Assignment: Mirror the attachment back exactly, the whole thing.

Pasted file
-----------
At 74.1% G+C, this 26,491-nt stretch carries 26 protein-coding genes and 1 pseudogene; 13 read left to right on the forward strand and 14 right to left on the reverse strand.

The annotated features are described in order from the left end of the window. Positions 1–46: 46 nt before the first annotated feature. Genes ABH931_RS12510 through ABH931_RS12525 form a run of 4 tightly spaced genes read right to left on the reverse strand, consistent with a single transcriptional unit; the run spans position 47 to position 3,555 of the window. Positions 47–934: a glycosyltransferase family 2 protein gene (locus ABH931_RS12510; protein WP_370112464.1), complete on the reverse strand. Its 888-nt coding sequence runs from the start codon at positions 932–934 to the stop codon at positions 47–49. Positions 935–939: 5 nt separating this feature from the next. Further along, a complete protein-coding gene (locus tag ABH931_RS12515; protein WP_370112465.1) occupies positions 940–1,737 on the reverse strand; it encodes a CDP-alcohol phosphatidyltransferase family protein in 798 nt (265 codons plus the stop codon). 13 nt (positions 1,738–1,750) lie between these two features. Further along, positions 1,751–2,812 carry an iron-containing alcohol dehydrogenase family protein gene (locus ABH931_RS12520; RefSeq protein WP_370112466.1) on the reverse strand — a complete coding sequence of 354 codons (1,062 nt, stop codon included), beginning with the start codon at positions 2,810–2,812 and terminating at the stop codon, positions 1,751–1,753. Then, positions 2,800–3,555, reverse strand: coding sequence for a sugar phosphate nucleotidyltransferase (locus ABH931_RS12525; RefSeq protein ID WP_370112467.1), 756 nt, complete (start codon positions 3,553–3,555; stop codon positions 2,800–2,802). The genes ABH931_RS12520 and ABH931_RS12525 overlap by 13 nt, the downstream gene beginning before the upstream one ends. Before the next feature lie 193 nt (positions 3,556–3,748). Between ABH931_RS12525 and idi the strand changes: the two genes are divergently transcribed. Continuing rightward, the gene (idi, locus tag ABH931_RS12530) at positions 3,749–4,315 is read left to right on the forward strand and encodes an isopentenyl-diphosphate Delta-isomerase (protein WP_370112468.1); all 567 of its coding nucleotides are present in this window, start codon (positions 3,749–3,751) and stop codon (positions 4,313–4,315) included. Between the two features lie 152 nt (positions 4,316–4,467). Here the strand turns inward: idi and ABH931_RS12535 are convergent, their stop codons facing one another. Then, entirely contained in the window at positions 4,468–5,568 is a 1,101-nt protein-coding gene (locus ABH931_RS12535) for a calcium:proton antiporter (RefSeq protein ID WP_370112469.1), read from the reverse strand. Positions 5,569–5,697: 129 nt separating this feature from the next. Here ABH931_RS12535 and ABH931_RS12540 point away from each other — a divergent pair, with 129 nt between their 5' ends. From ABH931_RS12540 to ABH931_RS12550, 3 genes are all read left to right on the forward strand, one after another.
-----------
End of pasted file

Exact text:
At 74.1% G+C, this 26,491-nt stretch carries 26 protein-coding genes and 1 pseudogene; 13 read left to right on the forward strand and 14 right to left on the reverse strand.

The annotated features are described in order from the left end of the window. Positions 1–46: 46 nt before the first annotated feature. Genes ABH931_RS12510 through ABH931_RS12525 form a run of 4 tightly spaced genes read right to left on the reverse strand, consistent with a single transcriptional unit; the run spans position 47 to position 3,555 of the window. Positions 47–934: a glycosyltransferase family 2 protein gene (locus ABH931_RS12510; protein WP_370112464.1), complete on the reverse strand. Its 888-nt coding sequence runs from the start codon at positions 932–934 to the stop codon at positions 47–49. Positions 935–939: 5 nt separating this feature from the next. Further along, a complete protein-coding gene (locus tag ABH931_RS12515; protein WP_370112465.1) occupies positions 940–1,737 on the reverse strand; it encodes a CDP-alcohol phosphatidyltransferase family protein in 798 nt (265 codons plus the stop codon). 13 nt (positions 1,738–1,750) lie between these two features. Further along, positions 1,751–2,812 carry an iron-containing alcohol dehydrogenase family protein gene (locus ABH931_RS12520; RefSeq protein WP_370112466.1) on the reverse strand — a complete coding sequence of 354 codons (1,062 nt, stop codon included), beginning with the start codon at positions 2,810–2,812 and terminating at the stop codon, positions 1,751–1,753. Then, positions 2,800–3,555, reverse strand: coding sequence for a sugar phosphate nucleotidyltransferase (locus ABH931_RS12525; RefSeq protein ID WP_370112467.1), 756 nt, complete (start codon positions 3,553–3,555; stop codon positions 2,800–2,802). The genes ABH931_RS12520 and ABH931_RS12525 overlap by 13 nt, the downstream gene beginning before the upstream one ends. Before the next feature lie 193 nt (positions 3,556–3,748). Between ABH931_RS12525 and idi the strand changes: the two genes are divergently transcribed. Continuing rightward, the gene (idi, locus tag ABH931_RS12530) at positions 3,749–4,315 is read left to right on the forward strand and encodes an isopentenyl-diphosphate Delta-isomerase (protein WP_370112468.1); all 567 of its coding nucleotides are present in this window, start codon (positions 3,749–3,751) and stop codon (positions 4,313–4,315) included. Between the two features lie 152 nt (positions 4,316–4,467). Here the strand turns inward: idi and ABH931_RS12535 are convergent, their stop codons facing one another. Then, entirely contained in the window at positions 4,468–5,568 is a 1,101-nt protein-coding gene (locus ABH931_RS12535) for a calcium:proton antiporter (RefSeq protein ID WP_370112469.1), read from the reverse strand. Positions 5,569–5,697: 129 nt separating this feature from the next. Here ABH931_RS12535 and ABH931_RS12540 point away from each other — a divergent pair, with 129 nt between their 5' ends. From ABH931_RS12540 to ABH931_RS12550, 3 genes are all read left to right on the forward strand, one after another.